Perhaps Donne’s most ambitious move was his decision to marry Anne More, daughter of Sir George More, whom he met when she moved into his employer’s – Sir Thomas Egerton – London mansion. Sadly, when Anne’s father found out about their marriage, he threw Donne into prison. During this time, Donne and Anne’s separation is seen in the poem The Expiration, but Donne’s ambition to get through everything thrown at them is seen in poems like The Sun Rising and The Canonization. In The Expiration, Donne shows Anne and him being in pain due to their imminent separation, through the hyperbole ‘double dead’, emphasising the impossibility of the statement being like the almost impossible chance of them surviving without each other. The oxymoron benight out happiest day’ also shows the doubt Donne has at his and Anne’s relationship surviving. However, the angry aubade The Sun Rising, is one of the paradigms of Donne’s ambition. He addresses Sir George More with the angry opening plosive ‘busy’, calling him an ‘old fool’. He continues his subversiveness by reversing the typical vertical ladder-like image of hierarchy, and placing the ‘court-huntsmen’ and the ‘King’ below the ‘schoolboys and sour prentices’. By doing this, Donne is being ambitious in the subject-matter of the poem too, as he is implying that Sir George More is not more powerful simply because he is above them in the social hierarchy. Through writing a poem like this, Donne might be feeling empowered by the fact that he can do this and get away with it. Furthermore, through this audacious poem, Donne is showing his ambitions to keep Anne as his wife, and the lengths he will go too to do so. Similarly, in the The Canonization, Donne is addressing a bigger audience to show the importance of his and Anne’s marriage, himself believing he put her into a ‘wretched fortune’ and had to make up for it. he doesn’t feel that the sacrifices they have made have been acknowledged, and so wants them ‘canonized for love’. He is not requesting some menial and every day task to be carried out, but one of the most important and rare acts carried out by the Catholic church. The audacity of it is shocking – especially at the time it was written -, but effective in getting his point across.
Donne ‘making a case for the power of poetry’, was considered to be a metaphysical poet. To him, ‘a thought was an experience’, and he often conveyed this through his use of conceit. For example, \donne uses a compass to symbolise the connection he and Anne had in order to soothe her ‘mourning’ when he went away to Europe. Although Samuel Johnson said the conceits in metaphysical poetry are ‘heterogenous idea yoked together by violence’, the parallels between the literal connection of the compass being what hold it together, and the spiritual connection between Anne and Donne being what will keep them together, is the perfect comparison. Therefore, Helen Gardiner’s point of discussion that in an ‘extended conceit the poet forces fresh points of likeness on us’ is applicable to Donne, as he forces the reader to looks at an everyday object differently, in a very subtle yet effective comparison.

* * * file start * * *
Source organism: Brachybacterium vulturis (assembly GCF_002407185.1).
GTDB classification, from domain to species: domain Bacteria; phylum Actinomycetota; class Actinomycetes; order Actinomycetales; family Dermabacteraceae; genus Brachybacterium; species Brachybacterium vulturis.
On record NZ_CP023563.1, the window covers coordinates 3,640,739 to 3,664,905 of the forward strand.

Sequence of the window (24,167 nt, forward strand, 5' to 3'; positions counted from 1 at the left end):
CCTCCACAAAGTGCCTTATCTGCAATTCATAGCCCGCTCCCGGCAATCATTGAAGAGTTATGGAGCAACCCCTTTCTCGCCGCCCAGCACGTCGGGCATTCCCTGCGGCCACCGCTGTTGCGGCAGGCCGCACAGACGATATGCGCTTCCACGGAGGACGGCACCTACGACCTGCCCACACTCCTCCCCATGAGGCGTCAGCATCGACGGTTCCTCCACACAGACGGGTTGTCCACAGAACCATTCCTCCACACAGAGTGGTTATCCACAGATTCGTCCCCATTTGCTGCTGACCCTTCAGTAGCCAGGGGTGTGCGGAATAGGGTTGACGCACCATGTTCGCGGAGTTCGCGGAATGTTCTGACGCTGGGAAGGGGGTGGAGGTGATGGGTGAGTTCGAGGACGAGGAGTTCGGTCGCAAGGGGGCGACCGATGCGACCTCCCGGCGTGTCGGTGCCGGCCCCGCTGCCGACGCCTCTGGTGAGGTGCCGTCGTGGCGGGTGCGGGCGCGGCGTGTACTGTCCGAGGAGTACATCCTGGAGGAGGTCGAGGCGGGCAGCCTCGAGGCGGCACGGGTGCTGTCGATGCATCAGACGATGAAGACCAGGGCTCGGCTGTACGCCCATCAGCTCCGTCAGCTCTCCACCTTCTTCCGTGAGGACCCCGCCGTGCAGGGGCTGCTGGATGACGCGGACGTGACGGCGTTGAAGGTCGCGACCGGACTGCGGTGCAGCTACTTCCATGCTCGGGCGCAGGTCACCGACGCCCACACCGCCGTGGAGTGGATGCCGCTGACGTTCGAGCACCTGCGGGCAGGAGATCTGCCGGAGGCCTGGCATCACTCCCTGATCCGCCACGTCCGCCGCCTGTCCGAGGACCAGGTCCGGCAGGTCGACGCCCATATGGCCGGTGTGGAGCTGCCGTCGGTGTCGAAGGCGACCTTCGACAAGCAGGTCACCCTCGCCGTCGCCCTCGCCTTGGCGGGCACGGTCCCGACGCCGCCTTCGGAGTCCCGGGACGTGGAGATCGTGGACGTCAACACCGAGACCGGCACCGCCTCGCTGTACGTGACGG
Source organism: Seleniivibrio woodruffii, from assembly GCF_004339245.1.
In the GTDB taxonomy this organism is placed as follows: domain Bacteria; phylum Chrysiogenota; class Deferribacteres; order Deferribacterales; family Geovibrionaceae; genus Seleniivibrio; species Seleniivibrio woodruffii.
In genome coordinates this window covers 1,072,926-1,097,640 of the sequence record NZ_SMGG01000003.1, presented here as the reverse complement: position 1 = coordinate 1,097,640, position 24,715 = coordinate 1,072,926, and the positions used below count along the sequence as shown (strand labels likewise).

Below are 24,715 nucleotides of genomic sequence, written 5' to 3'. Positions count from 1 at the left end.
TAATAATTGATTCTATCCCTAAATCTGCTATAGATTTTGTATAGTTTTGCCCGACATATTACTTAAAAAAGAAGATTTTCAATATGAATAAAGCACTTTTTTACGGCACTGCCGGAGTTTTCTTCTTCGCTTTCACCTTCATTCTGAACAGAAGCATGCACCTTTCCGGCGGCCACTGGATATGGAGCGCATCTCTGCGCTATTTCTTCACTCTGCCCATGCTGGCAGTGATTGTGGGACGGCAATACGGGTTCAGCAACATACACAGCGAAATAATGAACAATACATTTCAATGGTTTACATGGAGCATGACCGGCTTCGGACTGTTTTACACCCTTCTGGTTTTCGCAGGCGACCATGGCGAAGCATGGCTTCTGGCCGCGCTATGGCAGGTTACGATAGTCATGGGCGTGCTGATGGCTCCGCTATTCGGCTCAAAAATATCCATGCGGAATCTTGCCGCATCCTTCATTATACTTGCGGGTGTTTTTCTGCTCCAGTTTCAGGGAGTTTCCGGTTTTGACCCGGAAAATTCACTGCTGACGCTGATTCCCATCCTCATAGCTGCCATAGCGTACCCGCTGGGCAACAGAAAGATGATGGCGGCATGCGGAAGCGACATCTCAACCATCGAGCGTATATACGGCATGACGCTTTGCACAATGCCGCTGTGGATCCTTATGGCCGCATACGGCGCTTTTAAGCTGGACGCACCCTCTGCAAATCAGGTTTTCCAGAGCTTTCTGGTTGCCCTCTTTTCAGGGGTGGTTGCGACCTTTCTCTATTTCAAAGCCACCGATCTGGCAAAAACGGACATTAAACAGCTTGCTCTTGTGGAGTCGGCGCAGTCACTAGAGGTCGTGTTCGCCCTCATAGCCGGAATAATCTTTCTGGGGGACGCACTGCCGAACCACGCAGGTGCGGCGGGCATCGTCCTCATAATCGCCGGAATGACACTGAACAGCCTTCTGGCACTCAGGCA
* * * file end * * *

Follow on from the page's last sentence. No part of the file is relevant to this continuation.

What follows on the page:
Donne’s unorthodox approach to diving poetry is where we see his ambition in regards to God. Although he had many ways of approaching and showing what he wanted from God, he had only one goal – to be saved by Him. It is perhaps more obvious in his Divine poems,where Donne uses the sonnet as a form for communicating his anxiety about his soul and the afterlife, what Donne wanted from God, but as Ilona Bell points out, his earlier and letter poems are ‘strikingly similar’. In Lover’s Infiniteness’, Donne’s insecurity and desperation to have an all-consuming relationship is scattered throughout. The insecurity begins from the first word, through the conjunction ‘if’, later being repeated multiple times. The repetition of ‘all’ when addressing the woman’s love, shows he cannot be sated with just being loved by her – he must completely own and consume her. He is jealous and worried, that if he does have it ‘all’, that she might have some for other people (‘some should to other fall’), again showing his need for an enthralling love. Similarly, these needs can be seen in Holy Sonnet XIV, but concerned with God rather than a woman. Donne is insecure about his weakness, which has led him to be ‘betrothed’ to another (Satan), and is now worried he cannot be saved. His use of the itself-ambitious sequence of dynamic verbs at the start and throughout, is what highlights his frantic want to have the all-consuming love, and so his ambition to be saved: ‘knock, breathe, shine’. He reaches the epitome of desperation in the final three lines of the poem, when he asks God to ‘enthral’ (enslave) him, but free him; to help him be ‘chaste’, but wants Him to ‘ravish’ him. The desperation in this spoems is proof of Donne’s ambition when it comes to God: the violent, -almost onomatopoeic – verbs, the imagery of matrimony to Satan, and the mercurial requests to God, all show him striving to be saved by God.